It seems like you can’t read a newspaper or turn on a television without reading a new study on climate change. With melting ice caps and species dying, things are a bit frightening.
And given recent events, it seems discussions are more heated than ever.
President Trump’s decision to remove the United States from the Paris Climate Change Agreement was a controversial decision, to say the least. Previously, the U.S. was working with 195 other countries to try and combat the effects of global warming.
But what is exactly is the Accord and what does it mean for international diplomacy?
Keep reading for some quick facts to get you up to speed.
5 Fast Facts About the Paris Climate Change Agreement
1. The United States Can’t Pull Out Overnight
It’s going to take a few years before the U.S. is officially done with the Paris Accord. While Trump’s decision made headlines, the withdrawal will take more time than he thinks.
Just how long will it take for the United States to revoke their membership? About 4 years, which coincides with the next presidential election.
This means that Trump’s decision can be easily reversed should he not serve a second term.
2. There are Only 3 Countries Not Participating in the Agreement
Originally, there were only 2 countries — Nicaragua and Syria — that didn’t sign on to the Accord. Should President Trump’s decision stand, the United States will become the third.
Even areas that the U.S. has traditionally had issues with such as Russia and North Korea participate.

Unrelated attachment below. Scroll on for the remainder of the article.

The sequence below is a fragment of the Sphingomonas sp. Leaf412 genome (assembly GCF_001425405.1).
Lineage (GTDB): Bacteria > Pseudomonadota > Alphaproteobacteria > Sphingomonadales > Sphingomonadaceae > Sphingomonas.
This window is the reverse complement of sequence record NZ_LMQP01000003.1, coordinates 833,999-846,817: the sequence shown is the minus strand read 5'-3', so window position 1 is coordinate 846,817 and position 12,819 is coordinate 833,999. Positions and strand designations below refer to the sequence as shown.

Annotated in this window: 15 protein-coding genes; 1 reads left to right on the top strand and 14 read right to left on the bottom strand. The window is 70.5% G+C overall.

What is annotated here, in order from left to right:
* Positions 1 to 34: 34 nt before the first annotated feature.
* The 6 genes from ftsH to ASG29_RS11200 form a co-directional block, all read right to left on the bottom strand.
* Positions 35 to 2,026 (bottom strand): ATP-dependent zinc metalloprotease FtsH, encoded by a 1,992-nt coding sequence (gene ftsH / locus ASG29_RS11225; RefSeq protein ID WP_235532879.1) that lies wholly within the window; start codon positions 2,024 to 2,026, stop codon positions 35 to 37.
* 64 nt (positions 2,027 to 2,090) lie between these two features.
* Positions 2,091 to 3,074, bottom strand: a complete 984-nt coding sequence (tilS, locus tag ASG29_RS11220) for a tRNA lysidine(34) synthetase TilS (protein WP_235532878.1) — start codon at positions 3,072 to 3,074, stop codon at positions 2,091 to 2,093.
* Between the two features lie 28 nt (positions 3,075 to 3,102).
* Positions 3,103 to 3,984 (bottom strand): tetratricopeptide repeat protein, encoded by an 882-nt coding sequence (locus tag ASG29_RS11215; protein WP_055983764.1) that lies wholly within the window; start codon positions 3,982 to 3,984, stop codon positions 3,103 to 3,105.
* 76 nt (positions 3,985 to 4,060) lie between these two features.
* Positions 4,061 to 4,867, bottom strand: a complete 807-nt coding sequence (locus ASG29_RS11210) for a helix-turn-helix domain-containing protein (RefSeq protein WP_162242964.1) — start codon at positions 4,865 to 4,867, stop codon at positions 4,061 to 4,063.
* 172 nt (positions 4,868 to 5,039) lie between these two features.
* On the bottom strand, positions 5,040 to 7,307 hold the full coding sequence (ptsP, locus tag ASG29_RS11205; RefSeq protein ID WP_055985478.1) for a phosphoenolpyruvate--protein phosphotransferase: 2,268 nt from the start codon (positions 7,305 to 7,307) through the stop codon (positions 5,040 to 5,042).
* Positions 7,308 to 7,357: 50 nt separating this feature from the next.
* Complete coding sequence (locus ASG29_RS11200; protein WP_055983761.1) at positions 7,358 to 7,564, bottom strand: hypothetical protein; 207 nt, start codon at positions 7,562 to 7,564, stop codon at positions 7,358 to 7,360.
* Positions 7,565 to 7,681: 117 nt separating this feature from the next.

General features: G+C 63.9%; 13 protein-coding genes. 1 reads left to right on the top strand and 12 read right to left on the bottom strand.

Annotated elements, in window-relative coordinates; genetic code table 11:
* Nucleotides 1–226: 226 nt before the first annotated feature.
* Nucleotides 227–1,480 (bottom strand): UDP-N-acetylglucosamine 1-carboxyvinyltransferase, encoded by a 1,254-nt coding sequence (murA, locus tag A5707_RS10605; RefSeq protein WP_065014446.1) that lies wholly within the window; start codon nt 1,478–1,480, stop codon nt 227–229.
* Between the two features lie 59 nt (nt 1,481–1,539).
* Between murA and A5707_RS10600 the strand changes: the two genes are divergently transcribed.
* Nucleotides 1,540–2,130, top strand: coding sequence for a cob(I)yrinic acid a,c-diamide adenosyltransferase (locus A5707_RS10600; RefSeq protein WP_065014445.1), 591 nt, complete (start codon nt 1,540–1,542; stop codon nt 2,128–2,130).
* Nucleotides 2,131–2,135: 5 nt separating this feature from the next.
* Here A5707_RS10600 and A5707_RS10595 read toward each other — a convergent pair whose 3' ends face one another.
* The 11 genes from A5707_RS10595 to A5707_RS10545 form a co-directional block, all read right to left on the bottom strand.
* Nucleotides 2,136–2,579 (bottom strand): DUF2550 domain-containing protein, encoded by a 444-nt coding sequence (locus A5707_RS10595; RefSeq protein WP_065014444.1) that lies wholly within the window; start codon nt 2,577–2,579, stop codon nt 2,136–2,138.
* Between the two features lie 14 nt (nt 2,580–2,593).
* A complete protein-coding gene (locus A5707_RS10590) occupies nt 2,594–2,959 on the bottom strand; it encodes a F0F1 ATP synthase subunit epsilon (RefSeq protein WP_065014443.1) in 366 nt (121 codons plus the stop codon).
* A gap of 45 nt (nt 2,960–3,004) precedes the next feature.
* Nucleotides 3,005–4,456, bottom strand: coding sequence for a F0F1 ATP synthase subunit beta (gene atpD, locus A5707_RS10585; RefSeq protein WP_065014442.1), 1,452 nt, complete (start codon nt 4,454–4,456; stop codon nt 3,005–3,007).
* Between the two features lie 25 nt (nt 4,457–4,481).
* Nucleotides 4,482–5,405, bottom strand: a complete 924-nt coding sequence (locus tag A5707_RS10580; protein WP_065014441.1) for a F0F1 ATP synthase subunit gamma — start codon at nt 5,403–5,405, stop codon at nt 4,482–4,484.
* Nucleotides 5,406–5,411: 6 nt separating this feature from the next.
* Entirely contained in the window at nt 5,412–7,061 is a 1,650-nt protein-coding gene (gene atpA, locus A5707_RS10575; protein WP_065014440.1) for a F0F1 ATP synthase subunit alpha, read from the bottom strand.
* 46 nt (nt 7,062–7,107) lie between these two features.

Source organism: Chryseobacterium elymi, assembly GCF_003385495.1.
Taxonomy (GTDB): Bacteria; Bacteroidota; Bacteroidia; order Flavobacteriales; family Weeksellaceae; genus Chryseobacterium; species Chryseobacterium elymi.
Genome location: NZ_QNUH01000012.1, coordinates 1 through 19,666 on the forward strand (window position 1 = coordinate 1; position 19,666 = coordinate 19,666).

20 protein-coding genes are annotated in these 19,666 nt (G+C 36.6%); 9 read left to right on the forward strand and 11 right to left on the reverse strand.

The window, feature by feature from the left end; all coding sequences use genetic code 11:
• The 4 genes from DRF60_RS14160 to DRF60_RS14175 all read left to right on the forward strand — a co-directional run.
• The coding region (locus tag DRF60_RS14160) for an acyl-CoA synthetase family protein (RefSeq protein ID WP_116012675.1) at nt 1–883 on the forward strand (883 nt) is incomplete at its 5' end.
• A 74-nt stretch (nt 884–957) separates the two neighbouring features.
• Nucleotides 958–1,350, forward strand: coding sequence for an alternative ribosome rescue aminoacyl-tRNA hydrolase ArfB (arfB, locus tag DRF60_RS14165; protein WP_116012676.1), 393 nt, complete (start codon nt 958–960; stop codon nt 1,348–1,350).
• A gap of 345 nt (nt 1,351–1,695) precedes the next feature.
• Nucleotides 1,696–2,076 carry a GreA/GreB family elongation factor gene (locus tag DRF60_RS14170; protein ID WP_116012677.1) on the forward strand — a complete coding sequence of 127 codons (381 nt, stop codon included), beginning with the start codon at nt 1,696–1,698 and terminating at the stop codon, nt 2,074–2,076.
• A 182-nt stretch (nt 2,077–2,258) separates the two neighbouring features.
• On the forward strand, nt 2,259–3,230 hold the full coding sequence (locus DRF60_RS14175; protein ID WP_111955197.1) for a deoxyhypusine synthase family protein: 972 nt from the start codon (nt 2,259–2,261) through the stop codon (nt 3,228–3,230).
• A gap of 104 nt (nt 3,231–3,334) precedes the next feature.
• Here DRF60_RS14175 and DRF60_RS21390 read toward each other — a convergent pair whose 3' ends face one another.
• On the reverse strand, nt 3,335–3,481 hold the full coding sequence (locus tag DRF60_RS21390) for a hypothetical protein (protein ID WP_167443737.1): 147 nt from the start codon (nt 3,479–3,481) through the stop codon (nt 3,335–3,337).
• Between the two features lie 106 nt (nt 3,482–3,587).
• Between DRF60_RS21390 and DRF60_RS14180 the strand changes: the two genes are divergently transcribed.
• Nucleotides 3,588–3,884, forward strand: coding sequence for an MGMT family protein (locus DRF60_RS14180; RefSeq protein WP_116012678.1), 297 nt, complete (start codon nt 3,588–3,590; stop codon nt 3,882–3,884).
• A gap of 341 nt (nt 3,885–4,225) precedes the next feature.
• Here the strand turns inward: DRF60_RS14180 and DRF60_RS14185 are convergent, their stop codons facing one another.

3. The Paris Climate Change Agreement Isn’t Legally Binding
As it turns out, the reason Nicaragua declined to sign was for this very reason. While the country acknowledges climate change as a very real threat, they believe it’s up to the richer nations to combat change first.
And therein lies one of the most important aspects of the Accord. It isn’t a legally binding document, so there isn’t much of anything to hold a country’s feet to the fire. Participation is entirely on a voluntary basis.
4. China and India Complicate Matters
And since the Accord is voluntary, there aren’t any tangible consequences — at least not yet.
China and India pose the two biggest threats to the fight on climate change, as both nations produce large amounts of carbon emissions.
You may recall President Trump’s assertion that, “China can do whatever they want for 13 years” while the U.S. has to reduce coal production. In fact, it was touted as one of his primary reasons for removing the U.S. from talks.
His statement, however, is simply not true. PolitiFact points out that the document doesn’t prohibit any nation from anything.
5. Most State Representatives Aren’t Happy With the Decision
Several states have already said that they’re not following the President’s orders. In fact, New York and California have already promised to reduce their emissions.
In an unprecedented move, Trump’s decision united bipartisan efforts to combat climate change.